PowerShell: Upload a CSV file to a SharePoint List

11 Sep 2017
September 11, 2017

Wow, it’s been a while since I last blogged – and here comes a tiny helper to upload one or more CSV file to a SharePoint Online list.
I think its the best documented script I ever created…!!!

The script

The following script checks a folder for files – and opens them. Then each line will be uploaded to the specified SharePoint list defined by the provided mapping.
The mapping is kinda straight forward. The header (if present, skip it with -skipFirstRow flag) is not required, you have to provide it via the -mapping parameter.

If you have the following in your CSV:
Value 1; Value 2

and want those values in a list with Column1 and Column2, then provide the script -mapping Column1, Column2.

Please note: The types are currently not passed and I only tested it with text values – if that is something you need, it could be easily added.

And the rest of the parameters? They are of course documented in the script. Copy it to a file and do get-help -full <yourfile.ps1> to get it!


So is it working for you? If so, please leave a comment!

How about building a magic mirror?!

25 Mar 2017
March 25, 2017

It was winter, dark and cold outside, maybe rainy – something must have been really odd – because I started to build something physically, my very first hardware project – a magic mirror. And having two left hands I am trying to avoid as much as I can to build things outside of Visual Studio if you know what I mean… and it was July.


Magic Mirror – the idea

taken from https://www.raspberrypi.org/magpi/wp-content/uploads/2016/01/magicmirrormain.jpg

“It’s called a ‘Magic Mirror’, but a more accurate name would be a ‘Smart Mirror’,” Bradley tells us. “It’s a mirror that displays the information you need to know at a quick glance: the time, the date, the weather, and of course a compliment!” — https://www.raspberrypi.org/magpi/magic-mirror/

And then I talked to Heino at a SharePoint conference who told me that he had one and how easy it was to build one, getting the mirror and all that  – thanks Heino…!!! 🙂

My initial goal was to build a small mirror to show off at the office – show some personalized things like appointments, news, twitter feed, weather, nothing fancy, right?

Getting started

I never thought that getting the first thing to work was so easy. Actually it took me 1 hour to have the first mirror up and running:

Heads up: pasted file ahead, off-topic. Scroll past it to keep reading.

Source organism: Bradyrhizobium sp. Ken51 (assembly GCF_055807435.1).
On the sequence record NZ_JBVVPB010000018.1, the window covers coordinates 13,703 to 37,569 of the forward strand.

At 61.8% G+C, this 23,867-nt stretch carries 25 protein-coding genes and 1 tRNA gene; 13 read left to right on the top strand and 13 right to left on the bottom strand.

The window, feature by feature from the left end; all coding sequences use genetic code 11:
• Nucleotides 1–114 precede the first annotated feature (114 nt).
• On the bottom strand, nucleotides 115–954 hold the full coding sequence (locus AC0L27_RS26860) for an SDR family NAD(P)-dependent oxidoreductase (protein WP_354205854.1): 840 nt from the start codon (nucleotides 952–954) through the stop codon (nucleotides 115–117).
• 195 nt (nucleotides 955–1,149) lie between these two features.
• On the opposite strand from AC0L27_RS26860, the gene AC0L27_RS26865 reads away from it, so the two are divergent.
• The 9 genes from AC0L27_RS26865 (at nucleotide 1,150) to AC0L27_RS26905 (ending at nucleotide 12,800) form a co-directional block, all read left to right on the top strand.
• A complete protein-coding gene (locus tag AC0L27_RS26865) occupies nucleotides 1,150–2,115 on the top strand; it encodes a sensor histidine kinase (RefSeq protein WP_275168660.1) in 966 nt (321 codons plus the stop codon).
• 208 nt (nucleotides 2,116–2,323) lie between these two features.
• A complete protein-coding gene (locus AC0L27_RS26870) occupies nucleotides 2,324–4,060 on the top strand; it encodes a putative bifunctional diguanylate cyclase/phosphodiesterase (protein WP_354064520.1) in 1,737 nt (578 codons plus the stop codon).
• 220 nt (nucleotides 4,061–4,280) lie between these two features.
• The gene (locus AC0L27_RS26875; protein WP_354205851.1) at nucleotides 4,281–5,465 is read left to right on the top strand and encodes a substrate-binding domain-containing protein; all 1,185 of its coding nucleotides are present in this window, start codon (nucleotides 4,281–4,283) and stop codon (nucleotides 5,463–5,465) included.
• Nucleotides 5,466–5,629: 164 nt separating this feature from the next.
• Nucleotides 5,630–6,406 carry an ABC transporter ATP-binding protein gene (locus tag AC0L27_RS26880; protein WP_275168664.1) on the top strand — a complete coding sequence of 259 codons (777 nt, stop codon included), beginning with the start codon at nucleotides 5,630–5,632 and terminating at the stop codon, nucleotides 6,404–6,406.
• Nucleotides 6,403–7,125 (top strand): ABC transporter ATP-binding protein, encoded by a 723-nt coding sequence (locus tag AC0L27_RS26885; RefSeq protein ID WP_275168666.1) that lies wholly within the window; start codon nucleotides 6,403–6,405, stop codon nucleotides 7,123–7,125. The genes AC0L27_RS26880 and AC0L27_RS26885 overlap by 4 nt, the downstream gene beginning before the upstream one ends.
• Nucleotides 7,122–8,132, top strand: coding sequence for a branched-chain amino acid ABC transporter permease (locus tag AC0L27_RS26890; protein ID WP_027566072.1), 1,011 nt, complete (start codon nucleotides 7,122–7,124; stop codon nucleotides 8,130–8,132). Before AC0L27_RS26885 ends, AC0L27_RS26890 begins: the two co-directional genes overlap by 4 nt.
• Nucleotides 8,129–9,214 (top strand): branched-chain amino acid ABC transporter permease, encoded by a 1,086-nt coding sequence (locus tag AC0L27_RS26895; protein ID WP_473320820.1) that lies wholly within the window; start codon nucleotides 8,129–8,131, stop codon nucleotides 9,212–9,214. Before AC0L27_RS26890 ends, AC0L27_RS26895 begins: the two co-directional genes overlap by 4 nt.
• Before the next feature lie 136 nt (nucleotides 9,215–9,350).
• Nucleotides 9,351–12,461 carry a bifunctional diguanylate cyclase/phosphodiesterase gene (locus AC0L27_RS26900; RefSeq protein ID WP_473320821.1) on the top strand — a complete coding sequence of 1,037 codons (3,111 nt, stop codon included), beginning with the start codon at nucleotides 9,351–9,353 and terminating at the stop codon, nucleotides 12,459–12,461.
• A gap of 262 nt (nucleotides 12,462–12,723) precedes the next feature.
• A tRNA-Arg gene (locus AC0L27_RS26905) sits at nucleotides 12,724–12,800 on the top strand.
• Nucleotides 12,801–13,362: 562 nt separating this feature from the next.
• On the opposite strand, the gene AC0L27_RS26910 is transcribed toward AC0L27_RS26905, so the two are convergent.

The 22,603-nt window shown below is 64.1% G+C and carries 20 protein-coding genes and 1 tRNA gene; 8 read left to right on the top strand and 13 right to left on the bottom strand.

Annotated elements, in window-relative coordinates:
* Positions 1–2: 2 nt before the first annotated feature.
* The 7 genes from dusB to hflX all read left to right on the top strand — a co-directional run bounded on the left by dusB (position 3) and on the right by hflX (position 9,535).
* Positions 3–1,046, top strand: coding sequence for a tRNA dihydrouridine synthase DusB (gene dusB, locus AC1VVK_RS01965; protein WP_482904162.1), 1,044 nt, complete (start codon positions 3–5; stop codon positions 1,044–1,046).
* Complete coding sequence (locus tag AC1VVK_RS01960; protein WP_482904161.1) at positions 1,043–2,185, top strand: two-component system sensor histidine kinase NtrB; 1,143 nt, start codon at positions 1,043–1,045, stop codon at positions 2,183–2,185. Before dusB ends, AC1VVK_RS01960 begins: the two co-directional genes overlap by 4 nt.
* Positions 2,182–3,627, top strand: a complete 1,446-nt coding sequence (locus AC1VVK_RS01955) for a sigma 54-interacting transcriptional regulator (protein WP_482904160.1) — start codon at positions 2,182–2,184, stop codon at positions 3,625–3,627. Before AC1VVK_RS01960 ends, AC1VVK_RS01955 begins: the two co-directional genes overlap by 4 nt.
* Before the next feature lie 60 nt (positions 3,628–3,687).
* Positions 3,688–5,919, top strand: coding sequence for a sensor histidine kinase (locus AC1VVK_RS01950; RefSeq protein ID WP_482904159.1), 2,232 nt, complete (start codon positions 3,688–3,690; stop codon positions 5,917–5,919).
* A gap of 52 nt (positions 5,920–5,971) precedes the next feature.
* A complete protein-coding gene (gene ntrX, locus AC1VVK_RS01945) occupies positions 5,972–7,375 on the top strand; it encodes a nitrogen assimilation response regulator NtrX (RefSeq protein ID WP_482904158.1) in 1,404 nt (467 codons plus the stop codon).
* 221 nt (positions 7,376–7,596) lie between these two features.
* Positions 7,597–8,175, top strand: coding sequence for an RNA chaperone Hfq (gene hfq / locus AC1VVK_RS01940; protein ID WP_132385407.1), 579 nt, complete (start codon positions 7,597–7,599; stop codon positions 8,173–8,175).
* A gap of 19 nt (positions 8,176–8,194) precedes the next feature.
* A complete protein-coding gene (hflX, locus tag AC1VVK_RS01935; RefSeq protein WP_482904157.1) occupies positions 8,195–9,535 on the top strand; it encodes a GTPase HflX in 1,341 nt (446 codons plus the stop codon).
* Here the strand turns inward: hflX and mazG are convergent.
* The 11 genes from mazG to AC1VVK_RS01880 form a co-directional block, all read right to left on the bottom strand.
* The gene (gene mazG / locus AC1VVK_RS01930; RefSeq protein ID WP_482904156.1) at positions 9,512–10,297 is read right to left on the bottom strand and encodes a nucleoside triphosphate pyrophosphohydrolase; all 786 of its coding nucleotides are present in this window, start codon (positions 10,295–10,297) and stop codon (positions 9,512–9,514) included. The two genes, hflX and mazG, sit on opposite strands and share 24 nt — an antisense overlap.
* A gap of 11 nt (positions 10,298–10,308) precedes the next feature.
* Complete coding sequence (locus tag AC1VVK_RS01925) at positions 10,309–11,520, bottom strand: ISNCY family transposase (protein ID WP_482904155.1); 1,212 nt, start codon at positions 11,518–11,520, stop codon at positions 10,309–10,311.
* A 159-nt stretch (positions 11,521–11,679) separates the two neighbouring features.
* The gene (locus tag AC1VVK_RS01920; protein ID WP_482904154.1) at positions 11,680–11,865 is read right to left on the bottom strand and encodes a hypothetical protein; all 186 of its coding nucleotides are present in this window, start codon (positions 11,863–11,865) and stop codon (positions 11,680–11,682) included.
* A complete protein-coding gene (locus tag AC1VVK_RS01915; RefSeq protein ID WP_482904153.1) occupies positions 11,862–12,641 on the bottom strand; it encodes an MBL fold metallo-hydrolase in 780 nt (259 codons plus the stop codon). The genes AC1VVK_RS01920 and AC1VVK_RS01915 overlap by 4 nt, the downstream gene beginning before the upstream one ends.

1. Order a perfect starter kit [ref] at Amazon – with a RasberryPi3, a case, adapters,
  2. Plug it in and connect it to a monitor
  3. Boot up noobs and install raspbian
  4. Setup the magicmirror² software with one line of shell script:

4 easy steps and ~1 hour later – the result looked like this:


A promising start with a calendar, some nice descriptive text about the viewer and a weather forecast (that did not work on the screenshot) – except no SharePoint, right?

But it doesn’t look like a mirror yet…

Building the frame

I was a little bit afraid of building something out of wood, putting a mirror in front of it – so I decided to make my life as easy as possible:

Step 1: Get your old monitor out of the basement (for free!)
Step 2: Remove everything from the mirror (the foot and everything that you do not need) to get the panel as flat as possible
Step 3: Measure the width and height of the screen
Step 4: Go to building supplies store and get the wood for the frame, some screws and mirror glue
Step 5: Assemble the frame
Step 6: Order a double-sided acrylic mirror with the exact size of your frame
Step 7: Glue everything together

Followed by being super happy about the result:

Wow, you look hot!

Lots of glue and some red color

OK – that was a little abbreviated and sounded too easy – I followed this guide and got a lot of help from the building supplies store guys – and I am thankful for that 🙂

But the quality of the mirror combined with my 10-year-old monitor is really good – if I cover the backside so that it’s entirely dark inside, the monitor is not visible on the front and the display magically appears.

The software

I tried to create some modules for a SharePoint integration – but at that time node.js and the module felt odd – so I took another road and installed Windows IoT core on my Pi – but that’s not done yet and I will follow-up with a blog post once I have something to show.

For just basic stuff the magic mirror software really looks mature, lots of modules and plugins ranging from webcams, Alexa integration, stock ticker – it’s all there and ready to use.

If the weather outside would be nice right now, I would happily accept what I get there for free – but I want to build something by myself – My version of a magic mirror 🙂